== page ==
E/A

(redirected from Enemy Aircraft)
AcronymDefinition
E/AEnvironmental Assessment
E/AEnemy Aircraft
E/AExecutive Assistant
E/AExhaust Air
E/AEarly/Atrial (cardiology)
E/AErrata and Addenda
E/AEphemeris/Attitude
References in periodicals archive ?
Charlie battery out-maneuvered the opposing forces, successfully engaging 15 simulated enemy aircraft with the Avenger and Stinger systems while providing air defense to 8 assets deemed critical by 1-1 CAV.
The most common and popular myth about the Tuskegee Airmen, which circulated for decades before anyone ever decided to check the documentation, is the claim that on their escort missions, the Tuskegee Airmen "never lost a bomber" to enemy aircraft. A version of this misconception appears in Alan Gropman's book, The Air Force Integrates (Washington, DC: Office of Air Force History, 1985), p.
John Hamilton Nicholls - known as Jack - is recorded in the Aces High book for his attacks on enemy aircraft destroyed and damaged in World War II.
For some unknown reason only two aircraft remain in the public's eye these days - the Spitfire and the Lancaster - with occasionally the brief mention of the Hawker Hurricane (which brought down more enemy aircraft during the Battle of Britain) and the Douglas Dakota, the work horse of the Army.
The Hawker Hurricane did receive a passing mention, even though this aircraft destroyed more enemy aircraft at that time than the Spitfire.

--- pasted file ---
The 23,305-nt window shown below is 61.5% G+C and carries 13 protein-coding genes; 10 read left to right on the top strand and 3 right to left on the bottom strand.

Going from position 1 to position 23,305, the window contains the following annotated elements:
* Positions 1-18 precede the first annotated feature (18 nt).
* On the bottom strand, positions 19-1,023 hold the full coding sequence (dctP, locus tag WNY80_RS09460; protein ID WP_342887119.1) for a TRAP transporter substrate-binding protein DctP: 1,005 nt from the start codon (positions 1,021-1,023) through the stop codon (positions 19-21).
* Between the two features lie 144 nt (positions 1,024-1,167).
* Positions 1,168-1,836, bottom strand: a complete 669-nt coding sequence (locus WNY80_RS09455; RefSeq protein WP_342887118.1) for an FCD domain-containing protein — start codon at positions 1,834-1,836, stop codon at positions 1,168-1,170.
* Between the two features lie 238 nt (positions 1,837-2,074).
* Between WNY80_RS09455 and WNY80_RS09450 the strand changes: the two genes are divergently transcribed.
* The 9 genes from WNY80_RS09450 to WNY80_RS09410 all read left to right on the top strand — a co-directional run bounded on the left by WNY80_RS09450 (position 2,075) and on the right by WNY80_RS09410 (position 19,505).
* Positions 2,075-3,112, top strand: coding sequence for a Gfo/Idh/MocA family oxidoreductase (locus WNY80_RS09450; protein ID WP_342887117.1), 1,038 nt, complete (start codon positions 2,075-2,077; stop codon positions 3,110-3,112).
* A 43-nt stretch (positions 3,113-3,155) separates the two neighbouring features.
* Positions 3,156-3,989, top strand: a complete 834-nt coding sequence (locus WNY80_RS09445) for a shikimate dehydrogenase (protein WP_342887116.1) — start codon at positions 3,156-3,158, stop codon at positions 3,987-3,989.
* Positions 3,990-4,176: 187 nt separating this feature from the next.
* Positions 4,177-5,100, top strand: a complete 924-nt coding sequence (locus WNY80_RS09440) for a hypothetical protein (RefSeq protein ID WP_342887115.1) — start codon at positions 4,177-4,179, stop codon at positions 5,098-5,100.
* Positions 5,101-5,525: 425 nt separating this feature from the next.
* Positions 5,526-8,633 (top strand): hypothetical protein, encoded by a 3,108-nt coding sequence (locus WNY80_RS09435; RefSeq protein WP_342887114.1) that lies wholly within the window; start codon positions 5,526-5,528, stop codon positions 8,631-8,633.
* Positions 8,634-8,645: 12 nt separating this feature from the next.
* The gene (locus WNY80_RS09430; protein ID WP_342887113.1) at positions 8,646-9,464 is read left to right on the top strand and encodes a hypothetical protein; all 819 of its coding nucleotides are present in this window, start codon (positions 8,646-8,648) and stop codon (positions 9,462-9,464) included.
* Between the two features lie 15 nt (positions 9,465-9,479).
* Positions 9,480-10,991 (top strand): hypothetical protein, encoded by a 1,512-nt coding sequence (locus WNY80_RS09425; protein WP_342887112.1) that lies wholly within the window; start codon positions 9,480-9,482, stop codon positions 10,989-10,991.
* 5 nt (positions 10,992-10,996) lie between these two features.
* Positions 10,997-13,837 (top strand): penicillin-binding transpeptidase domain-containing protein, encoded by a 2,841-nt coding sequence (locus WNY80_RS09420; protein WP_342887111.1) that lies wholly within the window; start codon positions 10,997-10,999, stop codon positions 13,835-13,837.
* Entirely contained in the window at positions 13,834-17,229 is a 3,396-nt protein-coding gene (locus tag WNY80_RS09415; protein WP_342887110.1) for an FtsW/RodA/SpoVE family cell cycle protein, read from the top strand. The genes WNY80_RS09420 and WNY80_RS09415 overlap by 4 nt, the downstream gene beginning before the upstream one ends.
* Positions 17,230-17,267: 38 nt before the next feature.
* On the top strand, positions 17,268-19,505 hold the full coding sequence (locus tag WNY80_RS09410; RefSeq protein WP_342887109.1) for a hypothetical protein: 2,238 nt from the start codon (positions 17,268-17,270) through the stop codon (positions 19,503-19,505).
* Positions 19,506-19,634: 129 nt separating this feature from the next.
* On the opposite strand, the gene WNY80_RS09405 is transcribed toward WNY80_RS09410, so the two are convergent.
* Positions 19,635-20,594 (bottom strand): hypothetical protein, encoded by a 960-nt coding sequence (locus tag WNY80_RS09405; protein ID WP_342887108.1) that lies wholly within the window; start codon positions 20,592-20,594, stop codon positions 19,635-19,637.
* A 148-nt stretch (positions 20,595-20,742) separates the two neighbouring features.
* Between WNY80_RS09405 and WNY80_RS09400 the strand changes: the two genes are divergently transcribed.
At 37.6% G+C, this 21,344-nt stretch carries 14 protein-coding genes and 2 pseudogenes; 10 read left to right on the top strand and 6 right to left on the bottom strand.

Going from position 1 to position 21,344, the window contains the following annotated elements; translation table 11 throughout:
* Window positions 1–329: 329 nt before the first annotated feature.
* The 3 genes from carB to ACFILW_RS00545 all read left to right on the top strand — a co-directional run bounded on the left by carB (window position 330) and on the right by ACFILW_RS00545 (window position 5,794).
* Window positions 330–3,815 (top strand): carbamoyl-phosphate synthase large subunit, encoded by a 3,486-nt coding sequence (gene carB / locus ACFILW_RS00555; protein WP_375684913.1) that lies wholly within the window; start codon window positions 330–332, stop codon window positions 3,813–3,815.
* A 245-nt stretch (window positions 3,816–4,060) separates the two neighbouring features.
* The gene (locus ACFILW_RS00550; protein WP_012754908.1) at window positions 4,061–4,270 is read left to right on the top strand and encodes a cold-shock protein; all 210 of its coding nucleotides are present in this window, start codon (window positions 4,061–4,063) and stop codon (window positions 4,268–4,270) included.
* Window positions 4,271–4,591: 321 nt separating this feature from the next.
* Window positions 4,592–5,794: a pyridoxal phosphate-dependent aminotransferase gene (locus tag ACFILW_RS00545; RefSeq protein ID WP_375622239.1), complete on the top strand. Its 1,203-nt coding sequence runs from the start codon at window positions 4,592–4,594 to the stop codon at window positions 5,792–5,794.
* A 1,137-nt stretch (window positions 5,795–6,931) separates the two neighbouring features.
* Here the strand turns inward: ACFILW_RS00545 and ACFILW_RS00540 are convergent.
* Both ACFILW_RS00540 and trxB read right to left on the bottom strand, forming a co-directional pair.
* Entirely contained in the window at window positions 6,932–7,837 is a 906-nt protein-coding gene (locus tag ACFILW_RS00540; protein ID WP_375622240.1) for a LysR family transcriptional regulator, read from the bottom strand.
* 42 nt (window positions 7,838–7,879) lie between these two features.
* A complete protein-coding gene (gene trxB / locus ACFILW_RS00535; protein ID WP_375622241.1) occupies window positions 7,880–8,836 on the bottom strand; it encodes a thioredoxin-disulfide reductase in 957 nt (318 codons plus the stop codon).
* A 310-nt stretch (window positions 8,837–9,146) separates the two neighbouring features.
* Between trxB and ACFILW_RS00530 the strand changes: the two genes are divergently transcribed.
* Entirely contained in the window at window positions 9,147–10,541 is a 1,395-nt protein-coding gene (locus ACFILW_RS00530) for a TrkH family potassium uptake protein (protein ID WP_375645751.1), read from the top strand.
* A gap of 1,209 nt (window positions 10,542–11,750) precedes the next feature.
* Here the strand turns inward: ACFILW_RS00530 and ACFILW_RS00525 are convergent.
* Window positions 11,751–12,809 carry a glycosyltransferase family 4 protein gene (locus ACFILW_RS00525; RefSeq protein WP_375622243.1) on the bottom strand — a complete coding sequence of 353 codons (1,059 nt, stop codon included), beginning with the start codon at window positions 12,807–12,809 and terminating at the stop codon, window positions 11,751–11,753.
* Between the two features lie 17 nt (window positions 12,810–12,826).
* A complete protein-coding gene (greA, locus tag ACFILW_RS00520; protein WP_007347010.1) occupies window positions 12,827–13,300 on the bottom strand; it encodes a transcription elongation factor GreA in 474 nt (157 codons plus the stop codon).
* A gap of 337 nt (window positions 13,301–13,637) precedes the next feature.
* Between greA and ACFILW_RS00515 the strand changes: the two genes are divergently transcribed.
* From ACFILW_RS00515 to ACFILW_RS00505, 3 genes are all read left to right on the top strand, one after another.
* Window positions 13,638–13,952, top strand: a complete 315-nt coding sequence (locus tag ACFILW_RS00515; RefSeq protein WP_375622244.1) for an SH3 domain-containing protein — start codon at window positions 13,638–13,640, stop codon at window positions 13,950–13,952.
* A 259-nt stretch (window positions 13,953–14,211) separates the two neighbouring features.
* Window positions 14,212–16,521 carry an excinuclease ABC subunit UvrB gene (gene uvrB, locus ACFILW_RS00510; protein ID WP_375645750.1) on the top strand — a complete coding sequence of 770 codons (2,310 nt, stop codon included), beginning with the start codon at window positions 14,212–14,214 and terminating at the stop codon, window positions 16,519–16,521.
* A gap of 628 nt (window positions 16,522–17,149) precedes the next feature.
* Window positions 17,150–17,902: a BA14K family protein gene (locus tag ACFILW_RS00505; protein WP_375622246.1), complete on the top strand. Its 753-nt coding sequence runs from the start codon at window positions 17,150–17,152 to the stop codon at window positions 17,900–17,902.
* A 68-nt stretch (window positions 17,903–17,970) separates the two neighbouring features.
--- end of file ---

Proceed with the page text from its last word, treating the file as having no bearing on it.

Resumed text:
ON September 15, 1940 with the Battle of Britain raging, the skies above our nation were monitored for enemy aircraft from an underground bunker in the side of a small hill in rural Northumberland.
He said I was one of the two pilots who were on an air patrol when we saw directed to intercept enemy aircraft attacking our ground forces in Chamb area, adding this was the first air encounter of the Indo-Pakistan War.
3rd stamp has highlighted the honour achieved by Squadron Leader Muhammad Mehmood Alam when he shot down five enemy aircraft in less than a minute and became 1st Ace pilot.
The missile system, developed by the state-owned Defense Research and Development Organization, is capable of targeting enemy aircraft and missiles up to 30 kms away, at an altitude of 18,000 metres.
July 2, 1915: The Chief Constable gave advice in case a Zeppelin air raid on Huddersfield, saying: "As the enemy aircraft become bolder it is not beyond the bounds of possibility that our town may become the object of their unwelcome attention."
However, if anyone can claim to have "invented" radar, then the accolade must go to Watson-Watt, who was initially asked to invent a "death ray" to shoot down enemy aircraft.
Another Canadian ace was Raymond Collishaw who shot down sixty enemy aircraft. Late in the war, he brought together the best Canadian pilots--Ellis Reid, J.E.